If my brother were coming, I'd have to make creamed corn. Luckily, he's going to his in-laws and they can make it for him.
0 Replies
 
BumbleBeeBoogie
 
  1  
Reply Wed 17 Nov, 2004 11:36 am
Piffka
Piffka, drop the soup. It will make you crazy trying to cook and sit at the table slurping soup at the same time. With all the good food you are preparing, no one will miss it and you won't be frazzled.

Have you thought about adding pomogrante seeds to your waldorf salad? They look like rubies sparkling among the apples. Also good is adding thinly sliced Fuyu persimmons to the waldorf salad.

BBB

Pomograntes
0 Replies
 
Dartagnan
 
  1  
Reply Wed 17 Nov, 2004 11:38 am
Piffka--not to worry, I wasn't challenging the quantity of wine you were having! Far be it from me...Just wondering what is the right amount per adult. The crowd I dine with tend not to be guzzlers, though my brother and I do our fair share!
0 Replies
 
cavfancier
 
  1  
Reply Wed 17 Nov, 2004 11:45 am
1/2 a bottle of wine (3 glasses) per person is generally standard for parties, but err on the side of caution for special occasions, when people tend to drink more.
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panzade
 
  1  
Reply Wed 17 Nov, 2004 11:47 am
Very nice Piff. We have 3 adults and 3 teens...so it's Chef-Boy and turkey.
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BumbleBeeBoogie
 
  1  
Reply Wed 17 Nov, 2004 11:50 am
French Seckel Pears with Blue Cheese in Marscapone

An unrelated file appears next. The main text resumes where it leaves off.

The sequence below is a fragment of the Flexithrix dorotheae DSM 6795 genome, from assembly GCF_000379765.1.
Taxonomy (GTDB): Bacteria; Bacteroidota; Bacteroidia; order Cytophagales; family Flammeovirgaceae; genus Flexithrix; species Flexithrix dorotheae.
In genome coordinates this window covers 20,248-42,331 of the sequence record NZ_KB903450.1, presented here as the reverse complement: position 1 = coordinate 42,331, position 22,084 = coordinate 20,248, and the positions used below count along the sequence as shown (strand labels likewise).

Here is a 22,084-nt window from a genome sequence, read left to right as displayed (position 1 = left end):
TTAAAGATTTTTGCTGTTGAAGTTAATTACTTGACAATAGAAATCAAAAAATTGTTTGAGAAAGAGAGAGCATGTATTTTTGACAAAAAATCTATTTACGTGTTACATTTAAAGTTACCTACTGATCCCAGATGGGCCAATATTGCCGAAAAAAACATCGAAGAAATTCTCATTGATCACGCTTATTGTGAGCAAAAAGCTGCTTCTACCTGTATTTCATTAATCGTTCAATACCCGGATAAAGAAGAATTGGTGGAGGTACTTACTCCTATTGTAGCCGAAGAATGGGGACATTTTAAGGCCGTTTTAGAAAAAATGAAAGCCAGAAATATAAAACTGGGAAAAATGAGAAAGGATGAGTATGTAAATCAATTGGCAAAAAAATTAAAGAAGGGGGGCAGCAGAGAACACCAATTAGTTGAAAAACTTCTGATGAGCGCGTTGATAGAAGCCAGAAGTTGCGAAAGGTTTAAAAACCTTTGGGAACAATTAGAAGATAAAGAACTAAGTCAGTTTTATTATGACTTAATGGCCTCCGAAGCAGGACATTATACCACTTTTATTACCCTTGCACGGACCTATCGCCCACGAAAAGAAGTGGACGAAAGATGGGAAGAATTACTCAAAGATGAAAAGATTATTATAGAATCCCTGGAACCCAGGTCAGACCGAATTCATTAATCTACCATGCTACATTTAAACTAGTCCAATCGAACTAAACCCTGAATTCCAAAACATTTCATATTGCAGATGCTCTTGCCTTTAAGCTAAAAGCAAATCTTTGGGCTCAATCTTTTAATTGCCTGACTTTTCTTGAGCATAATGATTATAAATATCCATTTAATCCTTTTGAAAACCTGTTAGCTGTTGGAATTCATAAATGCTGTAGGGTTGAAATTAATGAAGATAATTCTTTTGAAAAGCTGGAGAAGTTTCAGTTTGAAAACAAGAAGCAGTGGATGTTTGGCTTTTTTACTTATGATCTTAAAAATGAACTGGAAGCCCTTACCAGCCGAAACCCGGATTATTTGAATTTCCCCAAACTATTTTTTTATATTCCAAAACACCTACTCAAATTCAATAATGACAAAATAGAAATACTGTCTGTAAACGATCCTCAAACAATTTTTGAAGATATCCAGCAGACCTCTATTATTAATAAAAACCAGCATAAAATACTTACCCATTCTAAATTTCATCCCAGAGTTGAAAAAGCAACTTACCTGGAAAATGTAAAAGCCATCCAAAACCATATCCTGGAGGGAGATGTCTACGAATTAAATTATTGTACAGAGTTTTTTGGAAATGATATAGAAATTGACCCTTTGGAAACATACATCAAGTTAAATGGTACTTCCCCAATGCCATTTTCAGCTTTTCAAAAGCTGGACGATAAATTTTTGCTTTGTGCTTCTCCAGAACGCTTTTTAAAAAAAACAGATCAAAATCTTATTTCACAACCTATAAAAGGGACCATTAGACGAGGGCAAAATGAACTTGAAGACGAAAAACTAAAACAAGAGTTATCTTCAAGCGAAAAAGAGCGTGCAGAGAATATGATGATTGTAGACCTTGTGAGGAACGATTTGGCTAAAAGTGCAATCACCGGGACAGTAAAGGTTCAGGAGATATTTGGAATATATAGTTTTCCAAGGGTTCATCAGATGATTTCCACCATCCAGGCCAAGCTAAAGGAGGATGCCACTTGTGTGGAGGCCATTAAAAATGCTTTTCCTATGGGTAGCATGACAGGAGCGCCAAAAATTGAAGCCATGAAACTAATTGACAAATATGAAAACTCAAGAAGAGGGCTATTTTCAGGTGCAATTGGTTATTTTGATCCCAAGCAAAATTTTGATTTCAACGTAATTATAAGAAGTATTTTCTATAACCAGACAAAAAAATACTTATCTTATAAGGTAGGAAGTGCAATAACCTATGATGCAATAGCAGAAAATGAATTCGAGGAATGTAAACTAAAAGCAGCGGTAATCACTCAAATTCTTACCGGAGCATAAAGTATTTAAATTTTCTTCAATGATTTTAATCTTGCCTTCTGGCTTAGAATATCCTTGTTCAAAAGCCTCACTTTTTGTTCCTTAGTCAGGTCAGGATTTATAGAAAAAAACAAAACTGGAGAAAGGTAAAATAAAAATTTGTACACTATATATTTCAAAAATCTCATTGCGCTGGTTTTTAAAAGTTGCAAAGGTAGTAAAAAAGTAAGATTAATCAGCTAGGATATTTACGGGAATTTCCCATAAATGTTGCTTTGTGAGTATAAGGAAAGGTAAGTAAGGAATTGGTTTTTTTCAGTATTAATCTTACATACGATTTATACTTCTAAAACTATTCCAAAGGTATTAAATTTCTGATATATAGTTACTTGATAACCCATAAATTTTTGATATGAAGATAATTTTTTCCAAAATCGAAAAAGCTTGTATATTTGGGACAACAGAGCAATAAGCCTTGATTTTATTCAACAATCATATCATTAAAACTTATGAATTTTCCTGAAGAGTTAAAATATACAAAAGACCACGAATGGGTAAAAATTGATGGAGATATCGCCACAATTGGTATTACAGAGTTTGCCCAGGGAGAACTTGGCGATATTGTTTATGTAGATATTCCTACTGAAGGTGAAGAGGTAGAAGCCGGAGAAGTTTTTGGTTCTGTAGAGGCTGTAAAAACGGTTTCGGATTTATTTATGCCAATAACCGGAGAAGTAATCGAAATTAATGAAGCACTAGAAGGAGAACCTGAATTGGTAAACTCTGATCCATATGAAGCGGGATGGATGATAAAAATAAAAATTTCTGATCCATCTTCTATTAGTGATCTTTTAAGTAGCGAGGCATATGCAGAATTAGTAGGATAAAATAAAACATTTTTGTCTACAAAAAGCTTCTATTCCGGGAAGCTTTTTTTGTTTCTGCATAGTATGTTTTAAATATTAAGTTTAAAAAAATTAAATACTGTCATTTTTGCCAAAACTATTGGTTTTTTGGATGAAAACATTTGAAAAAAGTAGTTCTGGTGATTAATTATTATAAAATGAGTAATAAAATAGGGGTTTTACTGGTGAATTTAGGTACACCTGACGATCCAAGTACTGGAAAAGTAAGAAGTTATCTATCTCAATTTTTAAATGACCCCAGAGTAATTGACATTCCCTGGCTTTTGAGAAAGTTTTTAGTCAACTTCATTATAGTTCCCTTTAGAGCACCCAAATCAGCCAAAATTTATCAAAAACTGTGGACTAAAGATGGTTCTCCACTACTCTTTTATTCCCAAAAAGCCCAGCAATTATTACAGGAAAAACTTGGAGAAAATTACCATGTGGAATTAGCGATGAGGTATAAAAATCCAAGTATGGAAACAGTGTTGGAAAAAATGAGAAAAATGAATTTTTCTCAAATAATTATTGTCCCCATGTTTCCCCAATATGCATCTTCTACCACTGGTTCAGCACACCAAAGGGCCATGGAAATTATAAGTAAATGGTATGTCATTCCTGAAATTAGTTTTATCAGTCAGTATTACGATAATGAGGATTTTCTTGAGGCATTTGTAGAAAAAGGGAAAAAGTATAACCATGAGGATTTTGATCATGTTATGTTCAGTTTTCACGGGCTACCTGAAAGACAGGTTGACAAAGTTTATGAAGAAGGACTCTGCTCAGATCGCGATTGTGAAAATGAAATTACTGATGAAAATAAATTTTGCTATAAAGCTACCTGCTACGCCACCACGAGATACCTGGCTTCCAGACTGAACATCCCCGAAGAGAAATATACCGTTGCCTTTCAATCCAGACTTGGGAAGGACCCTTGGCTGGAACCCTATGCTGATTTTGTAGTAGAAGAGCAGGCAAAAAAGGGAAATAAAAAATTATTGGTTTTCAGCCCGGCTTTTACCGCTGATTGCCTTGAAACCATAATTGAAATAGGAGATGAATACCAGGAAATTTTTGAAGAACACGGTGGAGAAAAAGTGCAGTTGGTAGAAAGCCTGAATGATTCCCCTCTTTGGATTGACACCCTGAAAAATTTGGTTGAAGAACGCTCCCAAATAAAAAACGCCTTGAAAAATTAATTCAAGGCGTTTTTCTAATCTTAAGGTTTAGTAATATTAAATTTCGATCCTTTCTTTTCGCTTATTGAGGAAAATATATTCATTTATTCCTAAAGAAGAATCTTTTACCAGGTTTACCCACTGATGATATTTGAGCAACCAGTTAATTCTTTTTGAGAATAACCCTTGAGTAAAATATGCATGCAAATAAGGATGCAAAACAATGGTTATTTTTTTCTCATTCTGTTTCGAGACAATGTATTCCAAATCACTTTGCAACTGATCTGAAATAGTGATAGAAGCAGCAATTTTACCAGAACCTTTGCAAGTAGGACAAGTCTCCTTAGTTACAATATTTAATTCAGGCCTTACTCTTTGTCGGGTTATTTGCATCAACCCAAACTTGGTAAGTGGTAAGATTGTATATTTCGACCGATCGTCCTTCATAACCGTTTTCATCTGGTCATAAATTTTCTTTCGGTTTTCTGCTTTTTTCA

Piffka, this is one of my favorite beginnings for a special dinner.---BBB

Recipe - French Seckel Pears with Blue Cheese in Marscapone
By BumblebeeBoogie.

Don't miss trying this simple but wonderfully refreshing dish as an appetizer or as a dessert while Seckel pears are in available in the fall and winter seasons.

1 package of the best English Blue Cheese you can find
1 package of the best Marscapone (Italian creamed cheese)
optional 1 teaspoon of brandy or Calvados
French Seckel Pears, peeled, cut in half, cored and sliced

Stir the optional brandy or Calvados into the Marscapone until well-mixed; finely crumble and mash the blue cheese and add to the Marscapone; mix well.

Serve as a dipping sauce for the slices of French Seckel Pears. This sauce is wonderful for other types of pears as well.
0 Replies
 
cjhsa
 
  1  
Reply Wed 17 Nov, 2004 11:51 am
One suggestion, get some jalapeno & garlic jelly to go with the crackers and cream cheese.
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cjhsa
 
  1  
Reply Wed 17 Nov, 2004 11:52 am
For some after dinner exercise, you can take a turkey leg and those sprouts outside for an impromptu game of "brussel ball".
0 Replies
 
Piffka
 
  1  
Reply Wed 17 Nov, 2004 12:08 pm
So how many bottles are you going to go with, D'A?

Thanks, Cav... I think that I'm about right with that "cautionary note."